Monday, 30 November 2015

Permaculture Politics: From Competition to Co-Operation

When I discovered Permaculture, I found more than knowledge and skill, I met my community. Over the years, as I have tried to make a living doing the only thing that makes sense to me, I have found currents of self-righteousness and competition in what is now considered an industry. The ethics and principles that had drawn me to make Permaculture my purpose, were not always being practiced.
To have an impact environmentally, we must look at our social patterns and conditioning. As the movement grows, I am relieved to witness a generation of people willing to discuss, share, and admit they don’t in fact, know everything.
There is a symbiosis of nutrient exchange and co-operation exercised in these systems that enables the forest to continue cycling in a self-fulfilling and efficient manner, with no waste.
If permaculture aims to mimic nature effectively, we must change our individualised compete and segregate mind-sets to that of co-operation and integration. The politics of permaculture have had the ability to veer far from its very own principles and practices, causing rifts within an industry based on culture and community.
I thought this analogy quite lovely, and very fitting in my experience.
So I thank those pioneers for the rich soil they have created, and the hard work done photosynthesizing in a harsh environment.
The next succession species is a little more fleshy, diverse and palatable, nursing the surrounding conditions for saplings to take hold and grow tall into the canopy.

If progress is to be achieved in the movement of permaculture, regenerative living, and earth renewal, then we must begin to act like a forest system – constantly exchanging, sharing, and cooperating to achieve a state of symbiosis.

During the first Permaculture Design Course (PDC) I participated in, I was met with much more than just practical knowledge, design skill, environmental inspiration and strategies for action - I met my community. 
The beauty of a two week permaculture immersion is the sense of close family that develops over such a short period of time. 

Each time I have taken a PDC or Diploma, Advanced Course etc., I have been blown away by the sheer diversity of people that come together for one thing: love of the environment and its inhabitants. I have witnessed men that work in the corporate sector work alongside vegan gutter-punks to create compost. I have seen people of all races, sexualities, religions, beliefs and lifestyles work together to follow the same set of ethics and values. 

This is one of the things that inspired me to follow and practice permaculture.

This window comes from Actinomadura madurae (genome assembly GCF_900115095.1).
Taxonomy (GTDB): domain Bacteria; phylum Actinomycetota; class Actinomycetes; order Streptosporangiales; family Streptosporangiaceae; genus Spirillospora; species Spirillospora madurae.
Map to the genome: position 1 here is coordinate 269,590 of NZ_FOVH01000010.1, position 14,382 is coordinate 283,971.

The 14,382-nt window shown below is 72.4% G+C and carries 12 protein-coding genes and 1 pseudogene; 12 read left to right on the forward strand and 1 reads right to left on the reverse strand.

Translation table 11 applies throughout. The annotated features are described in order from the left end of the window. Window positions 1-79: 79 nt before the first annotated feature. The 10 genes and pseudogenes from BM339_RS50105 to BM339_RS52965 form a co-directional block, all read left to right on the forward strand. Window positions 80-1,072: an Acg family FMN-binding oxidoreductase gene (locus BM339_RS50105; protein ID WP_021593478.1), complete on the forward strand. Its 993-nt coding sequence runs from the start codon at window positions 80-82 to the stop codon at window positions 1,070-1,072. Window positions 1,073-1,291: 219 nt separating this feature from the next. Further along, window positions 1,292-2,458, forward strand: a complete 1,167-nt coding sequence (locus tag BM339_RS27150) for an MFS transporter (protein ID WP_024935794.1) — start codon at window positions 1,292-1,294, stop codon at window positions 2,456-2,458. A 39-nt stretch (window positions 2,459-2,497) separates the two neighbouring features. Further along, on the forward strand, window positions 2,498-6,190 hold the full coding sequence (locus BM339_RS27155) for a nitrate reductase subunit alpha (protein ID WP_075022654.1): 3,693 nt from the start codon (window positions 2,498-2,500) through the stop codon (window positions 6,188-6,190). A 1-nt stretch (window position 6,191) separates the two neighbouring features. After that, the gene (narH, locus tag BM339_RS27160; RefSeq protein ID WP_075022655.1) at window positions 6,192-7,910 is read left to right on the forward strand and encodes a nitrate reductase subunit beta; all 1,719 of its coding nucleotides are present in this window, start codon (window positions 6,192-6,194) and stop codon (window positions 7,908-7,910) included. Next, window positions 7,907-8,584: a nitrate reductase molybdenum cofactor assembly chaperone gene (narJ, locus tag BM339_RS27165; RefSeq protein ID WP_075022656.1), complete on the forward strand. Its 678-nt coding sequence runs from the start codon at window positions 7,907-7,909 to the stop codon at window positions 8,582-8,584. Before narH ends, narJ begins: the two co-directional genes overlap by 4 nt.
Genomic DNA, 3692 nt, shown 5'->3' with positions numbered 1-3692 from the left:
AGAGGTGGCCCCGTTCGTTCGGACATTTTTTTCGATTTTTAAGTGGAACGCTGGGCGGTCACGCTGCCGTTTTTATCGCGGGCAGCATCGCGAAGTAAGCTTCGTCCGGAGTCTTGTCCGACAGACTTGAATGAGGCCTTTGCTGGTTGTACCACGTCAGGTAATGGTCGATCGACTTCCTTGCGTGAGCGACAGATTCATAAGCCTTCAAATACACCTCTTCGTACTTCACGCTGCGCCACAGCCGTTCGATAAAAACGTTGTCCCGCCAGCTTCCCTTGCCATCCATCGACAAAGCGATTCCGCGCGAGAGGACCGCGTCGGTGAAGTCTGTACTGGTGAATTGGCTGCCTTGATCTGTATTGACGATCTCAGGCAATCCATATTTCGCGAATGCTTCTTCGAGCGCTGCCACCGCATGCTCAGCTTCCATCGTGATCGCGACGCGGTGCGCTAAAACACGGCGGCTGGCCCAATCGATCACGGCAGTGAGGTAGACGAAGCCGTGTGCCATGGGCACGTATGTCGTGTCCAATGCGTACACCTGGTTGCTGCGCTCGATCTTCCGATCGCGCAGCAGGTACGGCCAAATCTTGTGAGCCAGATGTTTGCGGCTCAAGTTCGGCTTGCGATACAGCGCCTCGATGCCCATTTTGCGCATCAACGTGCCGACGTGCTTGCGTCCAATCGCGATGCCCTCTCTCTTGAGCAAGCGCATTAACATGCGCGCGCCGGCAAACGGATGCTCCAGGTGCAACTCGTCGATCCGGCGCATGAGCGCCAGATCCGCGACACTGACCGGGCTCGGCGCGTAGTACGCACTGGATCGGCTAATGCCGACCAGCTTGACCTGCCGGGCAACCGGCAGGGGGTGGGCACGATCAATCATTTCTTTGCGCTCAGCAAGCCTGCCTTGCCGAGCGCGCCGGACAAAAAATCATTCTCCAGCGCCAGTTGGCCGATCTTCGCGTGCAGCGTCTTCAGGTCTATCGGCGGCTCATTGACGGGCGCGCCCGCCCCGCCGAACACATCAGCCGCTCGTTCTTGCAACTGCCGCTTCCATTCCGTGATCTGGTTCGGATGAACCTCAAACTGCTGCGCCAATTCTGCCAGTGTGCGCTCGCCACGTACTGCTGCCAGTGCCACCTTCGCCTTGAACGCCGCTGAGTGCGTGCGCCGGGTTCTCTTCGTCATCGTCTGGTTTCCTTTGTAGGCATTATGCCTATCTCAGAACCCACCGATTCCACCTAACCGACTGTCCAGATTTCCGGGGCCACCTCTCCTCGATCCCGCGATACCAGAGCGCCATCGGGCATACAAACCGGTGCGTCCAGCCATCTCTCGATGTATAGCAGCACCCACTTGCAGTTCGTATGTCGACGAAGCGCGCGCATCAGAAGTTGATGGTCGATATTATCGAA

Permaculture is based on systems thinking  using ecosystems to gain insight into the workings of the natural world, so we may then apply these strategies to our own systems - whether they be landscape, social, economical, or otherwise.

My Permaculture journey has not always been met with such free-flowing acceptance, love and understanding. Upon my introduction to permaculture I was made painfully aware that the two co-founders of the concept, Bill Mollison and David Holmgren, do not get along. This struck me as odd, as one of the main messages I receive from permaculture is the need for community. Over time, this need has become ever more prominent in my mind, as I see that to truly become regenerative as a species, we cannot carry our individualised Western mindsets into the future if we are to be self-sufficient - it is in fact, unsustainable. 

I thought it ironic that the people that worked on a methodology based on systems thinking, with a firm understanding of the balance between interspecies communities, could not themselves work towards a future of communication. 

This is not a criticism of those as individuals; it is more an observation that this has been the foundation of permaculture, and I have often wondered what that has meant for its evolution. 
I have witnessed people within - what is now called ‘a movement’ - gossip in regards to the reasoning behind the founder’s disengagement, and I have even been asked (multiple times) whether I am in the 'Bill or David Camp'. If I am to be completely honest with my readers, this question utterly disgusts me. To ask this is to go against all I believe permaculture stands for, and I feel if we carry these ways of thinking, this idea of segregation, into the future, we really have no hope of environmental repair. Because we are part of ecology, and if we cannot repair our social structures, and the individual mindsets that create them, we will see no true progress. 

Miles Olson, author of 'Unlearn, Rewild' states in a podcast hosted by Ayana Young: "Imagine that suddenly the wheels of the system grind to a halt, completely stopped. Well, there was a time that I thought 'Yes, thats exactly what we need, thats the answer!’ I’m quite convinced, and I don't know if anyone could convince me otherwise, that I think a truer analysis of what would happen in such a case of collapse or a revolution, is that by noon of the day after the revolution, everyone would be all back at work, in the same repressive patterns building the same structures unconsciously. Because what really builds the oppressive structures that we are surrounded by, is a programming that is internalized, its all stuff we carry with us internally." 

As such we must move away from certain modalities of thought in order to progress with this movement of permaculture, regenerative living, environmental justice and Earth renewal. 
I am in neither camp and I never will be. There are people’s work which greatly inspire and influence me, but I do not compare the apple tree to the raspberry cane in a food forest. Comparison will be the downfall of this species Which brings me to my next point: Ego must be redefined in Permaculture if we are going to progress with the ideas and ethics it presents.

As I delved deeper into this movement, and it became my scene, my home, my family, friends, colleagues and peers, I was exposed to an astounding amount of comparison, criticism and righteousness. In some cases I saw a competition mentality, people not exchanging knowledge and ideas like a forest does nutrients, but arguing and debating points. Ironically most of this knowledge was not battled from personal experience, but from books written by other pioneers, and then used as ammunition.